The action points in both books was to reconsider and revisit the idea of converting more of your IRAs to Roth IRAs. This is consistent with my most recent recommendations encouraging higher conversions because of the low income-tax rates we are currently enjoying.  The threat of losing the ability to stretch distributions from IRAs and retirement plans for generations only makes looking into Roth IRA conversions more compelling. If you have an IRA and/or other retirement plan and were hoping to leave it to your heirs with a favorable tax treatment and want to be kept up to date with this information, please call our offices at 412-521-2732.

    The Death of the Stretch is Back On Congress’ Agenda

    The Death of the Stretch is Back On Congress’ Agenda

    This just in.

    Stretch IRA James Lange Pittsburgh PennsylvaniaThe House is scheduled to vote on Thursday, May 23, 2019, on the SECURE ACT. Then, it will be in the Senate’s court to vote on RESA. Then the House and Senate will need to reconcile the differences between the bills. Experts, including us, think a compromise will be found and that the “stretch IRA” as we know it, will be gone, dealing a severe blow to IRA and retirement plan owners who were hoping their heirs would be able to continue deferring the distributions on their inherited IRAs and retirement plans for decades.

    Here is the story so far.

    In mid-April, Senate Finance Committee Chairman Chuck Grassley, R-Iowa, and ranking member Ron Wyden, D-Ore., reintroduced their Retirement Enhancement and Savings Act (RESA).

    Under this bill, which we’ve been talking about since 2016, the account balance in a defined contribution plan or IRA must be distributed and included in income by the beneficiary five years after the employee’s or IRA owner’s death. Surviving spouses, beneficiaries who are disabled or chronically ill individuals, individuals who are not more than 10 years younger than the employee (or IRA owner), or the child of the employee (or IRA owner) who has not reached the age of maturity are excluded from this rule. Plus, an exception to the five-year distribution deadline is provided for each beneficiary to the extent that the balance of the account they receive from the deceased employee or IRA owner does not exceed $400,000.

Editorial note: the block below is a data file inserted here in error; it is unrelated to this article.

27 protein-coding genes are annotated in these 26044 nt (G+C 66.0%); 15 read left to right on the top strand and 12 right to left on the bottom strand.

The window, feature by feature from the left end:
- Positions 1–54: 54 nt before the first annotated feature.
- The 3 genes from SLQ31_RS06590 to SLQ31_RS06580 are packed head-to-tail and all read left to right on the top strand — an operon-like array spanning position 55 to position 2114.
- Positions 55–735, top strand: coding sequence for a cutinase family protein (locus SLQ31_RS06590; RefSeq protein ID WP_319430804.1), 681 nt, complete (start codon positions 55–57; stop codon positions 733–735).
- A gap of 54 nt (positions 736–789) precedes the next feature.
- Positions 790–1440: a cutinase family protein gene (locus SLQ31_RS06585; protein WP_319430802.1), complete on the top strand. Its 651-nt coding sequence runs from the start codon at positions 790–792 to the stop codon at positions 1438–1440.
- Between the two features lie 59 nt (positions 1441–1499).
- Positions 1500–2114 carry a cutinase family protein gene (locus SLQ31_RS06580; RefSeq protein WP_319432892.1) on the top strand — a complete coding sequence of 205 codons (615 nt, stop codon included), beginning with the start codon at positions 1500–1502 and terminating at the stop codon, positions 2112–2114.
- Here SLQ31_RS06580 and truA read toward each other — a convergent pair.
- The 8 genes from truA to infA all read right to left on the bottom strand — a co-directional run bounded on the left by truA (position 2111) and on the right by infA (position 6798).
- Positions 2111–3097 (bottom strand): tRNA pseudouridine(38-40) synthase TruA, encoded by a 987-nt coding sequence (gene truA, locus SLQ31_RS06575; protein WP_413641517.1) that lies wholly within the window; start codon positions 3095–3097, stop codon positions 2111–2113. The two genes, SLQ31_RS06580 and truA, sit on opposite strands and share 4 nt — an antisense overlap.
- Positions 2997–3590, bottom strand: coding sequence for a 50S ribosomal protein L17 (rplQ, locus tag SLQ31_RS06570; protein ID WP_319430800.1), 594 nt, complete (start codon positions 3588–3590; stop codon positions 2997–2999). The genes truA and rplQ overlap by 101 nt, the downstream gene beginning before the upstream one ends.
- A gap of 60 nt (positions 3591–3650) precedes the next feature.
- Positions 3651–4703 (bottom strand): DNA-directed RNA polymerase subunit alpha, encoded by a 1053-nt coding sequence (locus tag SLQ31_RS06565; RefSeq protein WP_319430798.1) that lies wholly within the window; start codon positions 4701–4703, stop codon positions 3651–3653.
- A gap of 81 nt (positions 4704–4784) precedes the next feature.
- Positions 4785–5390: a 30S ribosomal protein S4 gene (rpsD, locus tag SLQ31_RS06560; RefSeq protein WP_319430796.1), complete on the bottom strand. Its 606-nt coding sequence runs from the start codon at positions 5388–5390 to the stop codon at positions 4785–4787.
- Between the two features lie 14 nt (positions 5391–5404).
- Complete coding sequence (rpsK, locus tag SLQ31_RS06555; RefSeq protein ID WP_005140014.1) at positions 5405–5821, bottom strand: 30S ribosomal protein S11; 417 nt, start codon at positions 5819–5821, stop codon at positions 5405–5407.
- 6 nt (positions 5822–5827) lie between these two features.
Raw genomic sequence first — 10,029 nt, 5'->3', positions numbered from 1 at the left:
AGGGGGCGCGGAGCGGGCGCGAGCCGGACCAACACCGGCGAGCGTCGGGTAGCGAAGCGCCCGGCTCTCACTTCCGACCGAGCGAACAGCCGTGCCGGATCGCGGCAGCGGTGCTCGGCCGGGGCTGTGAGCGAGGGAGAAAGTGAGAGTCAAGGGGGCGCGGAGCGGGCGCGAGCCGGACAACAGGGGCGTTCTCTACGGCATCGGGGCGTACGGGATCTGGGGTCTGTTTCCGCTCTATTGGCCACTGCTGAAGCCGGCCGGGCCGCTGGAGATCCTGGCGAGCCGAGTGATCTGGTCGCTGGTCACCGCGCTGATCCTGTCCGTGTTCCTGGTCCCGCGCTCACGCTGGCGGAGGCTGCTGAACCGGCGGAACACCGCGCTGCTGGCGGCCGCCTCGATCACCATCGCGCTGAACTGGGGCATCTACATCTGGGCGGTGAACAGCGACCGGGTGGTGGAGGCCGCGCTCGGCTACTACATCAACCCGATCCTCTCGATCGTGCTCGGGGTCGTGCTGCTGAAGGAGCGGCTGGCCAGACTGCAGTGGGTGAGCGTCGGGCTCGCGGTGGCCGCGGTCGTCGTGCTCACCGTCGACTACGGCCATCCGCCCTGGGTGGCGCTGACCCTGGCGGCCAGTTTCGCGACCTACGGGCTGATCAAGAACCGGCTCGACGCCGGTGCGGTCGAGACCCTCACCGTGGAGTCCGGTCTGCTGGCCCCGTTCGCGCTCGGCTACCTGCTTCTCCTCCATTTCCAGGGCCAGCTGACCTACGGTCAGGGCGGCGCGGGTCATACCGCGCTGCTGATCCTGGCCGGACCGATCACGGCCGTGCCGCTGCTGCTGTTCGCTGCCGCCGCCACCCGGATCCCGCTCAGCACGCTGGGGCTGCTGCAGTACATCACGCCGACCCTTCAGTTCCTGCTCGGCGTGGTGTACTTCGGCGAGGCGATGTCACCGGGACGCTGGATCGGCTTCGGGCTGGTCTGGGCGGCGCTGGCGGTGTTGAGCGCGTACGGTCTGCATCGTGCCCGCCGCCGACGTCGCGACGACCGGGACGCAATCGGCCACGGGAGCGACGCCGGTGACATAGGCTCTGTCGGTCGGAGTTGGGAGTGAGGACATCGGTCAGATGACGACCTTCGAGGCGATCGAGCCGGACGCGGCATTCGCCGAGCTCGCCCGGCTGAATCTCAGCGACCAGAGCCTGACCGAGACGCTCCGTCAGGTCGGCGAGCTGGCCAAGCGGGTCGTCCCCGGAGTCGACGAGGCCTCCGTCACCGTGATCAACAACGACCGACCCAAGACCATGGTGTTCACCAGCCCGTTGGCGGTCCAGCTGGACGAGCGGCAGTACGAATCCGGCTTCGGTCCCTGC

Also in April, the House Ways and Means Committee passed a bill known as the Secure Act (Setting Every Community Up for Retirement Enhancement Act of 2019). What was remarkable about the Secure Act is that it was fast-tracked and approved with lightning speed, with the intention “To amend the Internal Revenue Code of 1986 to encourage retirement saving, and for other purposes.” And while it does include some incentives for people to participate in retirement plans, it also proposes the “death of the stretch IRA.” The House version of the bill differs from RESA in that it proposes a 10-year time limit on holding an inherited IRA or inherited Roth IRA or other defined contribution plan before all of the funds in the account must be distributed.  According to the summary provided by the House Committee on Ways and Means:

    Section 401. Modifications to Required Minimum Distribution Rules: The legislation modifies the required minimum distribution rules with respect to defined contribution plan and IRA balances upon the death of the account owner. Under the legislation, distributions to individuals other than the surviving spouse of the employee (or IRA owner), disabled or chronically ill individuals, individuals who are not more than 10 years younger than the employee (or IRA owner), or child of the employee (or IRA owner) who has not reached the age of majority are generally required to be distributed by the end of the tenth calendar year following the year of the employee or IRA owner’s death.

    We have been anticipating the death of the stretch IRA for years and wrote two books about its consequences.  We were pretty convinced it was going to be eliminated in the last round of tax law changes, and frankly, we were surprised when the limit on non-spouse heirs stretching distributions from inherited IRAs over their lifetimes was not included. But, it’s back, and once again the devil is in the details which will have to be hashed out between the two houses. In the next post, I will offer some insight into the consequences and preliminary recommendations.